• Things_big

    Things

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    Eternal Source of Light Divine

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    Eternal Source of Light Divine

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    Eternal Source of Light Divine

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    Eternal Source of Light Divine

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    Eternal Source of Light Divine

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    Toska

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    Toska

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    Toska

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    Toska

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    Toska

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    Wild Weeds: Selected Lyrics 2000 – 2010

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    Wild Weeds: Selected Lyrics 2000 – 2010

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    Wild Weeds: Selected Lyrics 2000 – 2010

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    Wild Weeds: Selected Lyrics 2000 – 2010

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    Legacy

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    Legacy

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    Legacy

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    Legacy

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    Le Gun 1, 2, 3

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    Le Gun 1, 2, 3

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    Le Gun 1, 2, 3

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    Le Gun 1, 2, 3

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    Le Gun 1, 2, 3

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    Le Gun 1, 2, 3

Graphic Design

Things

Posted by Bryony Quinn,

Things this week includes an epic tome of illustration called Le Gun (one, two and three), and Toska – “a sen­sa­tion of great spir­i­tual anguish often with­out any spe­cific cause…” Also, the legacy of the Arden Projects has been documented, and some concreted lyrics/typographic conceptuals have been typeset. Lastly, Things includes an alternative way to contemplate “bright white cornish pasty” or “bright white snow drop” paper stocks, for those who order paper samples, which is perhaps a lot of you…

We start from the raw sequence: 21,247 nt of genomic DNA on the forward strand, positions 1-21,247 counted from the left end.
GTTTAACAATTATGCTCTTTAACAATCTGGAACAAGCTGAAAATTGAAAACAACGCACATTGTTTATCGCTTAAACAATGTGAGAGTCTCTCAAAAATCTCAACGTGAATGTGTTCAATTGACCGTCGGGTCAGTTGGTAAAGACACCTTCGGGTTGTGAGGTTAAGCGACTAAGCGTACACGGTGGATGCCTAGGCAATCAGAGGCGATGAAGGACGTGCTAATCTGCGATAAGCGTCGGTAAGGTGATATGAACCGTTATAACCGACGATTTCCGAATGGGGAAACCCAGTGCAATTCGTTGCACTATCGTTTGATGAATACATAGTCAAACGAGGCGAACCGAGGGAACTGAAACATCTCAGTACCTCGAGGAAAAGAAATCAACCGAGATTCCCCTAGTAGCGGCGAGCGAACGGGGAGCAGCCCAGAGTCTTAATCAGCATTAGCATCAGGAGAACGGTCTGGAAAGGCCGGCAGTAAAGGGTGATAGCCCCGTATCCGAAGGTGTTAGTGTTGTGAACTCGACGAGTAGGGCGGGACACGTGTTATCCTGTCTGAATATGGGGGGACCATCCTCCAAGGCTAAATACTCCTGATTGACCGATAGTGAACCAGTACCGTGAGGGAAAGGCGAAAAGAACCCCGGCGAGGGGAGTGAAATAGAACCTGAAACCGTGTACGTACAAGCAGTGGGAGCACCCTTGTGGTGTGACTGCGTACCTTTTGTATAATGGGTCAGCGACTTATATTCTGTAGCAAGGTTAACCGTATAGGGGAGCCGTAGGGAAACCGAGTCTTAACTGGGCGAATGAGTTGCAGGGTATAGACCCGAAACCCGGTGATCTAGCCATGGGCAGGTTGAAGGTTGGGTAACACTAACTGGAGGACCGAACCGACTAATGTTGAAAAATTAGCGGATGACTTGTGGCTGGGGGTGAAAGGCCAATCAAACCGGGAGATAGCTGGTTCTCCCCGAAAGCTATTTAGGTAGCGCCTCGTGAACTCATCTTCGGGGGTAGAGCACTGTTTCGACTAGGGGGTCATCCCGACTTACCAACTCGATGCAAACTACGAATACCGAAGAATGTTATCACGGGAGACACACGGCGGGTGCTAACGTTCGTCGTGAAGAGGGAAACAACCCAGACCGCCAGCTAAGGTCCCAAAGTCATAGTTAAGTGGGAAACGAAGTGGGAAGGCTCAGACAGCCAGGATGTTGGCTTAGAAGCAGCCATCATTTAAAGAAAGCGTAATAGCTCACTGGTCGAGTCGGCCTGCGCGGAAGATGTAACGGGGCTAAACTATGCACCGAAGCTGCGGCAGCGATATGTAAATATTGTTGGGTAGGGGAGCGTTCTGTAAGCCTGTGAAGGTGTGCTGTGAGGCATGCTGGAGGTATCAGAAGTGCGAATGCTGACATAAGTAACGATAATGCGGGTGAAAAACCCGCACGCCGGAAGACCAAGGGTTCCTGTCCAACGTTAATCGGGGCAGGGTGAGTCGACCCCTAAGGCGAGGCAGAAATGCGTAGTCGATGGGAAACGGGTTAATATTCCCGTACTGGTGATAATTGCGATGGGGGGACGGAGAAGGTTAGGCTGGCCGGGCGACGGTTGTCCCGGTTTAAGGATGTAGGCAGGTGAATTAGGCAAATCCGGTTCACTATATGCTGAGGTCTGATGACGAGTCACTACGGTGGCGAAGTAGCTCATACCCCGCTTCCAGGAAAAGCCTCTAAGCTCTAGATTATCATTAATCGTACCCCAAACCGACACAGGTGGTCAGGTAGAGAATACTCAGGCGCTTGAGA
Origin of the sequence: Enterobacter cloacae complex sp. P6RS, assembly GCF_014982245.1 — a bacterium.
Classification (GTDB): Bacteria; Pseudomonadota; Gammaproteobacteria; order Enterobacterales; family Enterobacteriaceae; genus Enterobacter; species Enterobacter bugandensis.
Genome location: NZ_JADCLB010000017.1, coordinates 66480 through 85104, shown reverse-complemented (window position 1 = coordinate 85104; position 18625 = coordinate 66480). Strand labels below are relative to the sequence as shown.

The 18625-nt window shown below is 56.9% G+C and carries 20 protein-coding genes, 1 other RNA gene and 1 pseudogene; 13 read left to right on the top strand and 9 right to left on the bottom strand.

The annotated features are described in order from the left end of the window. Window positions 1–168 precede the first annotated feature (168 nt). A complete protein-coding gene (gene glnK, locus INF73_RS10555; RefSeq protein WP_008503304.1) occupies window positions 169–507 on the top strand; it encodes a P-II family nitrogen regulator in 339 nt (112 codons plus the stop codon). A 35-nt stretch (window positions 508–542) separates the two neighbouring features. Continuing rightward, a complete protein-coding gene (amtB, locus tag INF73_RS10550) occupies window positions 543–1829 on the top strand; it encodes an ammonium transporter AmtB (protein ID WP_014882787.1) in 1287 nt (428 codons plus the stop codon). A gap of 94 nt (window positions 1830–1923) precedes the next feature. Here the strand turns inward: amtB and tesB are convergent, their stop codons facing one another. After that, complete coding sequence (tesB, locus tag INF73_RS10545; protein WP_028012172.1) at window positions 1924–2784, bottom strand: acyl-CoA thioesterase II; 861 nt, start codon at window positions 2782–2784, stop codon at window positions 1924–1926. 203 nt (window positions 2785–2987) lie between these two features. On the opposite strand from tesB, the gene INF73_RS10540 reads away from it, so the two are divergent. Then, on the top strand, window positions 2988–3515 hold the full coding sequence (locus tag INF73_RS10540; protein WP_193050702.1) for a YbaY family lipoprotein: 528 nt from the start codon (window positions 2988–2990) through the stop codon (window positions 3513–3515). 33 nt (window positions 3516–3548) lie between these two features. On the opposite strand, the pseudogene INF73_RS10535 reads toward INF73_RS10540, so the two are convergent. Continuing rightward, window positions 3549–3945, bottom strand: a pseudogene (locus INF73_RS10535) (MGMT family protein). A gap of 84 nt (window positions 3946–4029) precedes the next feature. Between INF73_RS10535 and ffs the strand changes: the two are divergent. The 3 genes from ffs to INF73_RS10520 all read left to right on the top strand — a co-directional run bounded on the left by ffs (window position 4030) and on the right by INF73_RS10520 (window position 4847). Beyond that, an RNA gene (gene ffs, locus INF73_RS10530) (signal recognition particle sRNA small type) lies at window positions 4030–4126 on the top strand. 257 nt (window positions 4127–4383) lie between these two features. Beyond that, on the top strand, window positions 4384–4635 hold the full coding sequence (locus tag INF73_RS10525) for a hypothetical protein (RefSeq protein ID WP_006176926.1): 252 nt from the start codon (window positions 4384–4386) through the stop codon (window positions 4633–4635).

Eternal Source of Light Devine YCN, Nick Ballon, Nelly Ben Hayoun

A pleasing and original stock sample book from Fedrigoni. A brilliant, if not surreally conceived book by YCN together with the ace stylist Nelly Ben Hayoun and photographer Nick Ballon. Some of it gets a bit Blue Velvet – a man smelling stock, a sexy ink close up, a woman lying on chair wrapping herself in paper etc. – but that’s good, I love that film.
www.fedrigoni.co.uk
www.ycnonline.com

Toska Lizzy Stewart

From a quote by Vladimir Nabokov, the word “toska” translates from Russian to something like “melancholia”. Here, the word has been interpreted with a deft quality in tone and line, firstly land-bound and grey, and then with people who are beginning to take the forms of their own wistful evocations. I like the pace here, and in so few pages it has a genuine feeling that pulls you through even though there is no narrative to speak of.
www.abouttoday.co.uk

Wild Weeds Composed by J. Maizlish. Design by Emma Williams

A set of type that echoes the rhythm and structure of a songs lyrics, “set on the page according to how and where they fall in their original musical settings.” Bars of music are broken as lines in text, the beats per line cited in the left. It’s a wonderfully simple, temporally concrete book, written by J. Maizlish and designed by Emma Williams (overseen by Fraser Muggeridge).
www.pleasedonotbend.co.uk/wild-weeds
www.emma-williams.com

Legacy: The Arden Projects Zelda Malan, Jack Llewellyn, Doug Stewart and Scott Taylor

Legacy, a collection of loose images and a book – which we are informed contains a pig’s innards and a gun, plus an imaginable spectrum in-between – is a document and celebration of Paul Arden, Toni Arden, the Arden Gallery itself, and the mutable, talented and “something you’d never seen before” students of Kingston University. It is also, and we totally agree, full of “clever ideas, great poignant images and passion.”
www.ardenandanstruther.com

Le Gun 1, 2, 3 Le Gun

“Welcome to a planet created by tireless fantasists built with ink-stained hands and common ground,” so starts this epic book, a collection of the first three cult illustration publications, Le Gun. The artists who formed it, all ex-RCA students, have a pretty cool story as to its survival involving hangovers and a financier from Madness. But bigger than that of course is the content. A hefty dose of narrative, predominantly in shades of grey, iconic imagery and ideas, so many ideas it hurts. A very special object indeed.
www.legun.co.uk

Portrait9

Posted by Bryony Quinn

Bryony was It’s Nice That’s first ever intern and worked her way up to assistant online editor before moving on to pursue other interests in the summer of 2012.

Most Recent: Art View Archive

  1. Int-list-carsten-holler-pic

    Merging the fun of the playground with the beauty and cerebral qualities of art, a slide will transport visitors to the Hayward Gallery entrance this summer thanks to the forthcoming Carsten Höller show, Decision.

  2. Traceyemin-mybed-int-